Race flickers in and out of Berg’s conversation. He says he’s a lifetime member of the NAACP, but that Democrats were hell-bent to get a black president and that he never knows how black people are going to respond when they see his card, Obamacrimes.com. Obama’s Philadelphia speech on race left him cold. “That was the one where he threw his grandmother under the bus. His white grandmother,” Berg said, referring to Obama’s statement that his own grandmother feared blacks in the streets of Honolulu.
Last December, Phil Berg held a press conference at the National Press Club and met up with a California dentist-cum-attorney named Orly Taitz. With her blonde helmet hair, heavy eye makeup, and baton twirler’s figure, Taitz has been called the lost Gabor sister by Jon Stewart. Taitz got here by way of Russia and Israel. She likens Obama to Shabbatai Tzvi, the false messiah of Jewish history, and the godless Soviets she’d escaped.
“I’ve been there, done that. There’s a real danger of coup d’état if somebody who is unlawful takes over the government,” she says.
The campaign to delegitimize the president was burgeoning even as Obama was inaugurated. “The right went from zero to 100 in about three weeks,” Eric Boehlert of Media Matters says. For all its loopy free association, the movement was following a historical playbook. Clinton provides the most recent model for how a margin could catalyze the mainstream. Remember that the Arkansas troopers had gotten together in that first spring, 1993, to talk about Clinton’s past. The Travel Office fiasco was in the spring, and Whitewater started to percolate. Vince Foster died in July, and the story never went away.
When Taitz attended a machine-gun shoot in Knob Creek, Kentucky, it seemed an echo of the militia movement of the Clinton nineties. For his part, Phil Berg seems eager to channel Ken Starr. Sitting at a lunch place in Philly, Berg dreams about deposing the president and exposing him as a fraud.
“I’d try to lay a foundation. First of all, ‘Where were you born?’ Some people say, ‘How can you ask him that question? He doesn’t know when he was born! He was a little baby!’ I say, please—I don’t remember being born, exactly, but … I know I was born in a certain place, a certain hospital. And we’re not dealing with a stupid individual. He knows what’s going on, he knows he’s not legit. So I would lay the foundation.”
His fantasy questions get more elaborate. How did you afford to go to Pakistan during college? What passport did you carry? Who financed you?
At Berg’s side was another birther, Henry, whom Berg had saved from jail in Family Court that morning on allegations of failing to pay his former wife $8,000 in child support. Henry is in construction. He’s lost work to immigrants but has a ready smile. I asked him why is he into this stuff.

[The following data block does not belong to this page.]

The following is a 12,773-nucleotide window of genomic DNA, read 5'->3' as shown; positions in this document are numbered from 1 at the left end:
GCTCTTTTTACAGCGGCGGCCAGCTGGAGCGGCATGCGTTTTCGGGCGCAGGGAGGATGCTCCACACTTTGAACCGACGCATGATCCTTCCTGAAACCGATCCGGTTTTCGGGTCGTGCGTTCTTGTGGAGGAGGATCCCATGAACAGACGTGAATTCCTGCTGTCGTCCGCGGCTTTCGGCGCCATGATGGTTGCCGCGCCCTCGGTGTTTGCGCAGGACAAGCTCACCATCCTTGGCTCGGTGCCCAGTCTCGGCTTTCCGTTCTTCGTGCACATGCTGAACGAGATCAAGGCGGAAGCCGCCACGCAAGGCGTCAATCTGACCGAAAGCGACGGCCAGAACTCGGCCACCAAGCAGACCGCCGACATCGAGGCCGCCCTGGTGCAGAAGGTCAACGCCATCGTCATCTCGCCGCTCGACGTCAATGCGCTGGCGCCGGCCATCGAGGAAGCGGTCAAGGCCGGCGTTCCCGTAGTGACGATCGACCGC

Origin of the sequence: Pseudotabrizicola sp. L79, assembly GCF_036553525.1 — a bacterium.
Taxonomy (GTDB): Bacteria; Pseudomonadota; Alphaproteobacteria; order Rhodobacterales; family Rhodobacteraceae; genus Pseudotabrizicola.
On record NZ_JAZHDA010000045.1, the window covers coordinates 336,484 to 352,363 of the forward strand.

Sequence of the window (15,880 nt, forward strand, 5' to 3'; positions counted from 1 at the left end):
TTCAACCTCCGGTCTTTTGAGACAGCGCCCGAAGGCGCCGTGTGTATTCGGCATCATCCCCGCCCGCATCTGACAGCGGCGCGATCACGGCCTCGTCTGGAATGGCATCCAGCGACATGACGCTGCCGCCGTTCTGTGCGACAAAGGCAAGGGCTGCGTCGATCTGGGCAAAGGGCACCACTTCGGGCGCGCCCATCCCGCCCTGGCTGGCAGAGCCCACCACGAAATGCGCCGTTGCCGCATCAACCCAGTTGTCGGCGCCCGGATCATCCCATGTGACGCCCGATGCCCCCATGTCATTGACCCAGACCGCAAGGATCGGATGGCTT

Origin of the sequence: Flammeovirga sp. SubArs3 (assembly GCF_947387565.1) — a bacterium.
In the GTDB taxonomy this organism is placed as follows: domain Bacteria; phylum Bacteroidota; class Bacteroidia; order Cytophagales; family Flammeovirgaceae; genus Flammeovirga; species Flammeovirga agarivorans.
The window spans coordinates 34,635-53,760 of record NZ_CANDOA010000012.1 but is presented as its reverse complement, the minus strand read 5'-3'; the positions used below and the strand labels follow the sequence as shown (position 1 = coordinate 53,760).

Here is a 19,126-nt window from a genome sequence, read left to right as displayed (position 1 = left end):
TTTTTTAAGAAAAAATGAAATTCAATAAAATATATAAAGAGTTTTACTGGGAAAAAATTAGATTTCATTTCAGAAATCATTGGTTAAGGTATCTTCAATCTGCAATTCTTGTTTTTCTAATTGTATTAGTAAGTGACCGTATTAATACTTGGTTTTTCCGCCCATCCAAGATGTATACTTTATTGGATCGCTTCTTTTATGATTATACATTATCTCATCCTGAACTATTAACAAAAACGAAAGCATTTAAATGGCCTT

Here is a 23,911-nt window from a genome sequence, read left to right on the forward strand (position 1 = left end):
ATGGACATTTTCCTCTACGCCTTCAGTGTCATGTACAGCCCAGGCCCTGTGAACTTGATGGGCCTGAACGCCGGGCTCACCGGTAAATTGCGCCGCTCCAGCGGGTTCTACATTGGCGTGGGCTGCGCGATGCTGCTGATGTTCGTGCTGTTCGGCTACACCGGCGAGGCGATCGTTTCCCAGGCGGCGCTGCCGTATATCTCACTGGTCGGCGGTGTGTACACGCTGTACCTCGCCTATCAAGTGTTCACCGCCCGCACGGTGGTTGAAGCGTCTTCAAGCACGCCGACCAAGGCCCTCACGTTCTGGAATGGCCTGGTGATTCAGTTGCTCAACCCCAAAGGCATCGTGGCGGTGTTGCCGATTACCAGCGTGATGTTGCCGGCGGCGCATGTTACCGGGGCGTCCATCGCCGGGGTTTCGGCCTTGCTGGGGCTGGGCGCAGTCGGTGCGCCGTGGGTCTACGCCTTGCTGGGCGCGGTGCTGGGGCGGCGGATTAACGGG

“I was in the Navy for six years. I caught the tail end of the Vietnam War … I did my six years … There’s a million other guys out there like me. Well, to have somebody just walk in and throw the Constitution on the ground like it’s a piece of crap. What are we fighting for if someone from another country can walk in here, take over the damn presidency, and none of us has the stones to stand up for it?”
Lest there’s any doubt about birthers being part of the base, the Republican National Committee was buying a mailing list from the organization, World Net Daily, that was putting up billboards asking, WHERE’S THE BIRTH CERTIFICATE? World Net Daily editor Joseph Farah concedes that Obama was probably born in Honolulu but speculates that his parents weren’t the parents he says he had. Farah points to a purported record he’s put online showing that Obama’s putative mother, Stanley Ann Dunham, then 18, enrolled at the University of Washington in Seattle on August 19, 1961. “How do you give birth on August 4 and wind up in class fifteen days later? It’s inexplicable. The flight from Hawaii to Seattle in 1961 took nine hours. An extraordinary story. Implausible.”
At least Farah is up-front about the hatred. “I don’t like Obama. I make no secret of it,” Farah says. “I don’t think he has a redeeming quality in his soul. I’d like to see him turned out of office as soon as possible. We don’t know who this guy is. He’s a total mystery. His life story as told in his autobiography could be a total sham.”
Another Farah contributor was onto the autobiography as a sham. Jack Cashill, a Kansas City writer, was so blown away by the writing of the book he did not believe that Obama had done it himself. He became convinced that former Weatherman Bill Ayers had written it and that this undermined Obama’s central achievement prior to the presidency: as a wordsmith. Being a writer, I found Cashill’s theory at least plausible: “But JFK had help, didn’t he? Didn’t Ted Sorensen write Profiles in Courage?”